The Daffiama-Bussie-Issa (DBI) District of the Upper West Region has declared 78 communities Open Defecation Free (ODF), since the inception of the implementation of the Community-led Total Sanitation (CLTS) project in the district in 2012.
This implies that residents in 78 communities own and use their own latrines after they had been triggered by staff from the Environmental Health and Sanitation Department under the UNICEF funded CLTS project, which was being implemented in conjunction with the government.
The figure represents 74 percent of a total of 105 communities in the district, and this achievement has seen the district being marked as one of the potential areas to be declared district-wide ODF in the region.
The District Chief Executive (DCE) for the DBI, Mr. NadiImoro Sanda, made this known when the district took its turn to meet with the media personnel in the region to interact with them on the development of the area
“This achievement was not attained on a silver platter. We had to put our individual efforts together and partner the environmental health officers to do their community monitoring, such that the people would know how strict we are about the construction, usage and maintenance of a household latrine ,” he said.
The DCE said the district authorities together with local rulers would leave no stone unturned in encouraging the communities to work in tandem with the environmental officers and also formulate by-laws to check recalcitrant community members whose activities would become inimical to the good sanitation practices they sought to pursue.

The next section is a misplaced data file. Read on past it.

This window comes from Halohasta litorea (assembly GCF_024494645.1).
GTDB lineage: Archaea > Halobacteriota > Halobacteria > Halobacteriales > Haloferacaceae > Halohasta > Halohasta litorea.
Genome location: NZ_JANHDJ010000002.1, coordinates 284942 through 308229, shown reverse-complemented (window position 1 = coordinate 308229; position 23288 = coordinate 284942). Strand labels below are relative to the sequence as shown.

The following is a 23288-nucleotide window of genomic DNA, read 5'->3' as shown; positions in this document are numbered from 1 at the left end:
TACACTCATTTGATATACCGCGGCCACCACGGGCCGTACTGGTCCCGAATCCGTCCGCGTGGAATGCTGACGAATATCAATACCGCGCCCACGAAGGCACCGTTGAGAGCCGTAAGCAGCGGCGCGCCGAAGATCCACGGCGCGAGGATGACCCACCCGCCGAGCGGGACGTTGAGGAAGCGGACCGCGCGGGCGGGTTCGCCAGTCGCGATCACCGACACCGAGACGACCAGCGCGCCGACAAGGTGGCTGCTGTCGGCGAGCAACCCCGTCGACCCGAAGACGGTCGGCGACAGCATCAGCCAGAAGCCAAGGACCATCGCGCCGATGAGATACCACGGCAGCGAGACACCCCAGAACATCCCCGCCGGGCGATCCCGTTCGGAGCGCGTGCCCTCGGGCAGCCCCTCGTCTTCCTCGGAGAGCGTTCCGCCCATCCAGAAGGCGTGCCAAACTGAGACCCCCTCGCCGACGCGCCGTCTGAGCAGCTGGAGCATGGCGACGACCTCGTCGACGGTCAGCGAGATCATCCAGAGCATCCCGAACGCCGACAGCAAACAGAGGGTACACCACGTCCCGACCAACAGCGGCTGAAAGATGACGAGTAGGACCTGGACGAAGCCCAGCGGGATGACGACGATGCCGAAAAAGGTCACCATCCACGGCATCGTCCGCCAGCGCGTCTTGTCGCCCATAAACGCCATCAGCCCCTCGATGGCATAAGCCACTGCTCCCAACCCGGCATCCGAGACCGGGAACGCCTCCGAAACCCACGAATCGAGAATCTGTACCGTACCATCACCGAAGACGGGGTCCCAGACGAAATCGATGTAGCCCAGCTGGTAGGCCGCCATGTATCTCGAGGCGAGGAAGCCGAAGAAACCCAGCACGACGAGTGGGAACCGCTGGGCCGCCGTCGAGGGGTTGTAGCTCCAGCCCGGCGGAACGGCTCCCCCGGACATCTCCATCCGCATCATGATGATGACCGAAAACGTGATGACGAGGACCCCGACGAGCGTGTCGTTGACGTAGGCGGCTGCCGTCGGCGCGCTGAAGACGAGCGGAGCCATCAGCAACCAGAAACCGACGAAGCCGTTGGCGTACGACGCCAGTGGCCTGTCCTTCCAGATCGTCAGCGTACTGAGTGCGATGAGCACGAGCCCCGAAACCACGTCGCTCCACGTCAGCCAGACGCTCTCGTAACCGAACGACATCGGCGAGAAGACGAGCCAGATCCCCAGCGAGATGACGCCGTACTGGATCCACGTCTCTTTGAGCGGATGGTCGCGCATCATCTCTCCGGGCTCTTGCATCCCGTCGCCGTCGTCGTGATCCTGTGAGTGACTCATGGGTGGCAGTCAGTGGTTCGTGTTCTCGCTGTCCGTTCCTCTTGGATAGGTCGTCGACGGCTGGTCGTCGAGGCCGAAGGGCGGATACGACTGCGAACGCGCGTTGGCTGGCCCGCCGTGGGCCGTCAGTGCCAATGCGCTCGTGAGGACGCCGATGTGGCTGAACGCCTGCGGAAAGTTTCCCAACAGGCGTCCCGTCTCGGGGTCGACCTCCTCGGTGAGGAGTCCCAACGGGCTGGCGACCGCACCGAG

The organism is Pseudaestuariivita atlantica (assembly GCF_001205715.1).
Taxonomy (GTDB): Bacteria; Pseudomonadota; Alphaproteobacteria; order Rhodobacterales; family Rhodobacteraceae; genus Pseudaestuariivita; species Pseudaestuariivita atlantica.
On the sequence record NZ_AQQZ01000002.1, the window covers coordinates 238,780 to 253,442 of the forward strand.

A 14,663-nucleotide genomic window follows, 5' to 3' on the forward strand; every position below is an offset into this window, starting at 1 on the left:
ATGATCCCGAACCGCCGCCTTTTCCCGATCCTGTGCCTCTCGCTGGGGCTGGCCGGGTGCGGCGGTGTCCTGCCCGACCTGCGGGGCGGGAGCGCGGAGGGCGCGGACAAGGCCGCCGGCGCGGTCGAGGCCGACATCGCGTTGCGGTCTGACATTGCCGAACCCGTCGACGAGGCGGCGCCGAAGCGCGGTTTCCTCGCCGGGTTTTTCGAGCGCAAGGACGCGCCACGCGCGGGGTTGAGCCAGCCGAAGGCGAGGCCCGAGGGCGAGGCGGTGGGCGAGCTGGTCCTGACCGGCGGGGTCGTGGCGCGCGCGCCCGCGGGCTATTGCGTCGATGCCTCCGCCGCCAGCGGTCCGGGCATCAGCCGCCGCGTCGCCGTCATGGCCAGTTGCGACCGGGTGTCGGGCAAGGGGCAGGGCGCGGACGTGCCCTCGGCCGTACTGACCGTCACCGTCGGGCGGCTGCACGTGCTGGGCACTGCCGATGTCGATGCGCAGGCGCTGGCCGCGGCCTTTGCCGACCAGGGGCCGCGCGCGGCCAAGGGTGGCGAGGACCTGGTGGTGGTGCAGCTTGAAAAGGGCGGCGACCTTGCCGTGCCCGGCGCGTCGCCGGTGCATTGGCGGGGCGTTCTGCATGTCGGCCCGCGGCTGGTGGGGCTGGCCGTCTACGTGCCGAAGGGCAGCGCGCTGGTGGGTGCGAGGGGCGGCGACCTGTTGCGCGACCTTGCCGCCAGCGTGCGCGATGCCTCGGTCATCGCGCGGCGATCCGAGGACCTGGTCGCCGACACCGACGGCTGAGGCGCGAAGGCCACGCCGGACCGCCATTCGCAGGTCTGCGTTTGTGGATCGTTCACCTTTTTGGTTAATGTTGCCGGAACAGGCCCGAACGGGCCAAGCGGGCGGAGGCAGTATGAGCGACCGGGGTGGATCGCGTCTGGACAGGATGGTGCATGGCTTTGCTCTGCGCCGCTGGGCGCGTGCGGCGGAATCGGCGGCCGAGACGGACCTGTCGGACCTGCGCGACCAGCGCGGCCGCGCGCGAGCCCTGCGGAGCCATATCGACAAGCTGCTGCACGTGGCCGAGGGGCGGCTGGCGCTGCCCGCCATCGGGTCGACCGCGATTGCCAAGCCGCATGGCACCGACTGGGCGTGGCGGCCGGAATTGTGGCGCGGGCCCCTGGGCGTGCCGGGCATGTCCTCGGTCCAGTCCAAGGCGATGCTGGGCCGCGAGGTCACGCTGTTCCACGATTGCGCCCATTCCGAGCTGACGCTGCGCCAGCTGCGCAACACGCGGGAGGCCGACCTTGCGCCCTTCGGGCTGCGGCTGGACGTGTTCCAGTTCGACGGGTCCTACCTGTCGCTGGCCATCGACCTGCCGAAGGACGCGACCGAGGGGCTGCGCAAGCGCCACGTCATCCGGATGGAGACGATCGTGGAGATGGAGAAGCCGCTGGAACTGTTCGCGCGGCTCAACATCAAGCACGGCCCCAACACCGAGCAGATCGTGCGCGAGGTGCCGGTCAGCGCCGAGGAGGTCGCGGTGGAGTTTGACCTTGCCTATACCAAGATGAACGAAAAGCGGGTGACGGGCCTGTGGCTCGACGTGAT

Touching on health, the DCE indicated that the assembly had through the District Development and District Assemblies’ Common Funds procured a medical laboratory, operating theatre, male and female wards and a doctor’s bungalow for the Issah Health Centre, which were at different stages of construction, to boost healthcare delivery and also reduce the number of referrals from the district.
These facilities, he stated, were being provided for the health centre in order to upgrade it to a district hospital which is absent in the area, adding that, “Currently, we patronize the hospital at Nadowli and so we are working at securing one in DBI.”
“Health is a very critical area, so in order to ensure good health and a sound body, we are working assiduously to fill the infrastructure gap as much as we can. A Community-based Health Planning Services (CHPS) compound being constructed for the Pulbaa community is 80 per cent complete with funding from the Northern Development Agency, and we hope to construct same facilities for the Jempensi, Owlo, Jolinyiri and Wogu communities,” he outlined.
By Wendy Amarteifio